Monday, June 22, 2009

Dante's Inferno - The Musical.

Wouldn't that be a fun Broadway show?
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Anyway. I've been reading Dante lately, as well as a few commentaries on the medieval masterpiece. Did you know the sin of sodomy is considered a form of violence? Defenders of the vice like to say only in cases of rape and humiliation of conquered enemies, but it is more than that. Sodomy is considered a violent act against nature... kind of like fisticuffs, if you know what I mean. Of course the "practice" of such intercourse is so obviously against nature, one shouldn't have to explain, given the fact physical injuries and health issues can follow such behavior. Unrelated to actual sodomy, one may note the violence done against one's own body as a result of sexual reassignment surgery. Severing body parts from one's person, though performed in a sanitized, clinical setting, certainly seems like a violent act to me. Of course, so is abortion.
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Considering all of this, I came across an interesting article titled, "Why does Dante consider sodomy worse than homicide and suicide?"
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"In the Inferno, the penalty holds a mirror to the sin itself, to show how it manifested itself in life."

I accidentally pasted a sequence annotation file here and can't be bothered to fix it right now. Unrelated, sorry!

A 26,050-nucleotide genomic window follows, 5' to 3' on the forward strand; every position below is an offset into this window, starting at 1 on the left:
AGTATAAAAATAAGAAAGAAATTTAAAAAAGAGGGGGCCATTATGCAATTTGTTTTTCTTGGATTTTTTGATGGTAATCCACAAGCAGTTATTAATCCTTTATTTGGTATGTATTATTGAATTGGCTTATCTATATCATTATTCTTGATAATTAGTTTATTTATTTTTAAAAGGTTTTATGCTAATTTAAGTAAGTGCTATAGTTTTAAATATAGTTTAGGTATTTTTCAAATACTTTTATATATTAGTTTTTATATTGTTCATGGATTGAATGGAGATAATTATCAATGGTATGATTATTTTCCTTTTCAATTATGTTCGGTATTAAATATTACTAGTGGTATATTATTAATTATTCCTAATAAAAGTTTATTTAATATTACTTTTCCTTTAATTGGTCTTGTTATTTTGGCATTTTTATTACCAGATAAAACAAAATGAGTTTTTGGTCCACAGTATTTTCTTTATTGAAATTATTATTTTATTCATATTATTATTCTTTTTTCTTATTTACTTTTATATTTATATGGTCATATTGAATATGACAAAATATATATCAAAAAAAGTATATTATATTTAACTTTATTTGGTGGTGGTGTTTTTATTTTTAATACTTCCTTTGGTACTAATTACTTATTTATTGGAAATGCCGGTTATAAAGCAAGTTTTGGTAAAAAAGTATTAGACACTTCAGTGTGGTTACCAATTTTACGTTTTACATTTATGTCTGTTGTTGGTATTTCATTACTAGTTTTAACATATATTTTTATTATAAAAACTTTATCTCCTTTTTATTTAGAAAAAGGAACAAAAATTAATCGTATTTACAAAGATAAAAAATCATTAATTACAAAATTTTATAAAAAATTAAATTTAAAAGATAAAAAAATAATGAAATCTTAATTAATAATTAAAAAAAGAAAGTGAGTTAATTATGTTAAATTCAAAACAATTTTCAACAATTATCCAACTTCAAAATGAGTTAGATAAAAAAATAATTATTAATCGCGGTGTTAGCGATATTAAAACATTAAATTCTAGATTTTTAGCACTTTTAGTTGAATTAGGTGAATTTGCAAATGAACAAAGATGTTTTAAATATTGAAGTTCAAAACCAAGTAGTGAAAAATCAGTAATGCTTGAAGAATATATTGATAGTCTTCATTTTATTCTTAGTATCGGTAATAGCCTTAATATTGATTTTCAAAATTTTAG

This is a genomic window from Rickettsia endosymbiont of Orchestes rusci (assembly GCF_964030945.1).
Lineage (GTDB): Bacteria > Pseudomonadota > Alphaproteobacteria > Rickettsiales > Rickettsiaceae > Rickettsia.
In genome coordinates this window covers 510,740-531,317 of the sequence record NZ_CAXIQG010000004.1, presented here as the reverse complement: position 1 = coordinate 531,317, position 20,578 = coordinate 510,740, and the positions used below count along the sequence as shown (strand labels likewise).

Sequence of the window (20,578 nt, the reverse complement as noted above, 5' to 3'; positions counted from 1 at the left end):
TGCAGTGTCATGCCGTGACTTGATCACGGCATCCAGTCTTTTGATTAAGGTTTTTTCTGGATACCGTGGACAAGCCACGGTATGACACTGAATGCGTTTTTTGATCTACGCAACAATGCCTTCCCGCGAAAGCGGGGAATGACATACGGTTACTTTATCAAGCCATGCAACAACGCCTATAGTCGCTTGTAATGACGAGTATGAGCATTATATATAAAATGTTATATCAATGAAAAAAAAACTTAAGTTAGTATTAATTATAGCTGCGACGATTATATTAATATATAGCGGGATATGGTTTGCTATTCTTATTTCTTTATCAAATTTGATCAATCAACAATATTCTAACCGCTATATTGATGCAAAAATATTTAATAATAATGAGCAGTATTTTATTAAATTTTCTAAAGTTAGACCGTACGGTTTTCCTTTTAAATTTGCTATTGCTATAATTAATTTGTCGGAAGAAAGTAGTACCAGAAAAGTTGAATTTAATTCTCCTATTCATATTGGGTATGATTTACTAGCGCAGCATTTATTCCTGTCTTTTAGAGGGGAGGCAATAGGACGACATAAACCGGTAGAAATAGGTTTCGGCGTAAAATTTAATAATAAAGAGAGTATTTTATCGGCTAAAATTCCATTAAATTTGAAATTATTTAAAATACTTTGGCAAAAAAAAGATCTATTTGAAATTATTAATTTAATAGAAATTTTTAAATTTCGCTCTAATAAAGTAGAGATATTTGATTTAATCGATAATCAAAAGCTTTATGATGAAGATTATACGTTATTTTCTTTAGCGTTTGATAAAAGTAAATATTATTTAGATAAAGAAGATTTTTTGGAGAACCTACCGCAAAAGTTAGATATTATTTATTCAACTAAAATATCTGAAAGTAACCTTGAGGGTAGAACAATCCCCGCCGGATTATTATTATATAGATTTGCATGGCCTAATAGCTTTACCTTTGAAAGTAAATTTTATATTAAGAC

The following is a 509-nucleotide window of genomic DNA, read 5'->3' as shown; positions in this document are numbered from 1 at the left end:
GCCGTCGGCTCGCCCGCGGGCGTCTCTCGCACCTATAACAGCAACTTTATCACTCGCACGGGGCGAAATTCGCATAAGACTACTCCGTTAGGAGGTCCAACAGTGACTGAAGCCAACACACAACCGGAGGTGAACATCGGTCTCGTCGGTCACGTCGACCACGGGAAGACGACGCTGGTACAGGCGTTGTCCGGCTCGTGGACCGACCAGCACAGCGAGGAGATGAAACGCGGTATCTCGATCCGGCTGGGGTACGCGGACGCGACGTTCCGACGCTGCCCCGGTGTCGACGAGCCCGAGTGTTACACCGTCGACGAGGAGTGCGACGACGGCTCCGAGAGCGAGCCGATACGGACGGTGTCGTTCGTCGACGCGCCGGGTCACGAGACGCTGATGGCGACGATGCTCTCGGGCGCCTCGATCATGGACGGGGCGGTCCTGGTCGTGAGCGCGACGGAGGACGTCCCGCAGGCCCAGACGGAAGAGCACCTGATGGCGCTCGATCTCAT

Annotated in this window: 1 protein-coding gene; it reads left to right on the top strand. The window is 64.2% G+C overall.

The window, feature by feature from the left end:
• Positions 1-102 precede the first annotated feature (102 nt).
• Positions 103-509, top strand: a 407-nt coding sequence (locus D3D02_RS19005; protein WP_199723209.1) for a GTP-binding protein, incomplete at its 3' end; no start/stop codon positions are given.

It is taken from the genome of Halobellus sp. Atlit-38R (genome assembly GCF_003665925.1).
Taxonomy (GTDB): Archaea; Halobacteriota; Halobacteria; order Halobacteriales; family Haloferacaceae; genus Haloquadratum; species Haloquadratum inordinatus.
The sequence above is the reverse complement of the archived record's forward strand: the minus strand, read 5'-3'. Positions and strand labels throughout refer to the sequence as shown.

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"Dante finds the sodomites at the bottom of the seventh circle (of hell), a circle that contains three rings. Again, his geography is very revealing. In the top ring of the seventh circle are those who killed for gain, whether in empire-building or in robbing travelers on the highway. Appropriately enough, mass murderers such as Alexander are up to their eyebrows in boiling blood, while common robbers are only ankle deep. Below them in the second ring are those who committed suicide because they lost money, reputation, or status. They are below the homicides, because they willfully violated the law of self-preservation, an even more basic law of Nature than love of neighbor. Since they set a lower value on their life than on worldly additions to it, they are now deprived of their human form and reduced to thorny trees oppressed by nightmarish Harpies.
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But Dante places sodomy in the bottom-most ring of the seventh circle, below homicide and suicide, suggesting that this sin is an even worse form of violence. The implication here is that sodomy involves an even more thoroughgoing hostility to Nature than defying the laws of self-preservation or love of neighbor; that it is a culmination of violence in being destructive to neighbor, violating self-love, and at the same time undermining family and community. Note that the suicides in the first ring damned themselves alone, while the sodomites damned themselves with others. Therefore, sodomites must run in a band forever on the burning plain. The burning sands on which they run represent their sterility. With this detail Dante shows that the intimacies of sodomy lead to a lack of posterity and put an end to one's family line.